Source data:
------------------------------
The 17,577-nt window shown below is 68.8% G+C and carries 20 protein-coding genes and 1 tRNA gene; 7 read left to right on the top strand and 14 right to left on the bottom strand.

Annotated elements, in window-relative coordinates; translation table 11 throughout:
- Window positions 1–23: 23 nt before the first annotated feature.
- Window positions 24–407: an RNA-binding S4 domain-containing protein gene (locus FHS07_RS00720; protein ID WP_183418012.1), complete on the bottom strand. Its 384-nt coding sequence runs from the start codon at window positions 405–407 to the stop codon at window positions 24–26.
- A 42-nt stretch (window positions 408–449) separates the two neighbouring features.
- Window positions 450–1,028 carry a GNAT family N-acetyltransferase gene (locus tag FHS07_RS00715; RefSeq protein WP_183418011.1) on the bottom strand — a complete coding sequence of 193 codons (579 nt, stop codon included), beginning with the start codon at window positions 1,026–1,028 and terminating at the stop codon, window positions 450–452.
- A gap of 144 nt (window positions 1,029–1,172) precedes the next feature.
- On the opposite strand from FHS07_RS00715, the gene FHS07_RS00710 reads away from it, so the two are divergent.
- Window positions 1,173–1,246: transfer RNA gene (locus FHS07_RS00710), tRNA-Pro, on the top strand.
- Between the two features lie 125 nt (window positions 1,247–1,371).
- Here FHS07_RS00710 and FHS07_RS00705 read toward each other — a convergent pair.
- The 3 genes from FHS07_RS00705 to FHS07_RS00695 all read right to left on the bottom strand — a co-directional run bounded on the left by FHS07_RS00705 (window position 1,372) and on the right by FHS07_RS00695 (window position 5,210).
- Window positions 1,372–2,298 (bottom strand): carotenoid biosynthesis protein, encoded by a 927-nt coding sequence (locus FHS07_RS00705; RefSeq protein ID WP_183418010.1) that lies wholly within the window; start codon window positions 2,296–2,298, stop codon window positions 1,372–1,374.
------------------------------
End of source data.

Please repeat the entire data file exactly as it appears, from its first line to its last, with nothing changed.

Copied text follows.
The 17,577-nt window shown below is 68.8% G+C and carries 20 protein-coding genes and 1 tRNA gene; 7 read left to right on the top strand and 14 right to left on the bottom strand.

Annotated elements, in window-relative coordinates; translation table 11 throughout:
- Window positions 1–23: 23 nt before the first annotated feature.
- Window positions 24–407: an RNA-binding S4 domain-containing protein gene (locus FHS07_RS00720; protein ID WP_183418012.1), complete on the bottom strand. Its 384-nt coding sequence runs from the start codon at window positions 405–407 to the stop codon at window positions 24–26.
- A 42-nt stretch (window positions 408–449) separates the two neighbouring features.
- Window positions 450–1,028 carry a GNAT family N-acetyltransferase gene (locus tag FHS07_RS00715; RefSeq protein WP_183418011.1) on the bottom strand — a complete coding sequence of 193 codons (579 nt, stop codon included), beginning with the start codon at window positions 1,026–1,028 and terminating at the stop codon, window positions 450–452.
- A gap of 144 nt (window positions 1,029–1,172) precedes the next feature.
- On the opposite strand from FHS07_RS00715, the gene FHS07_RS00710 reads away from it, so the two are divergent.
- Window positions 1,173–1,246: transfer RNA gene (locus FHS07_RS00710), tRNA-Pro, on the top strand.
- Between the two features lie 125 nt (window positions 1,247–1,371).
- Here FHS07_RS00710 and FHS07_RS00705 read toward each other — a convergent pair.
- The 3 genes from FHS07_RS00705 to FHS07_RS00695 all read right to left on the bottom strand — a co-directional run bounded on the left by FHS07_RS00705 (window position 1,372) and on the right by FHS07_RS00695 (window position 5,210).
- Window positions 1,372–2,298 (bottom strand): carotenoid biosynthesis protein, encoded by a 927-nt coding sequence (locus FHS07_RS00705; RefSeq protein ID WP_183418010.1) that lies wholly within the window; start codon window positions 2,296–2,298, stop codon window positions 1,372–1,374.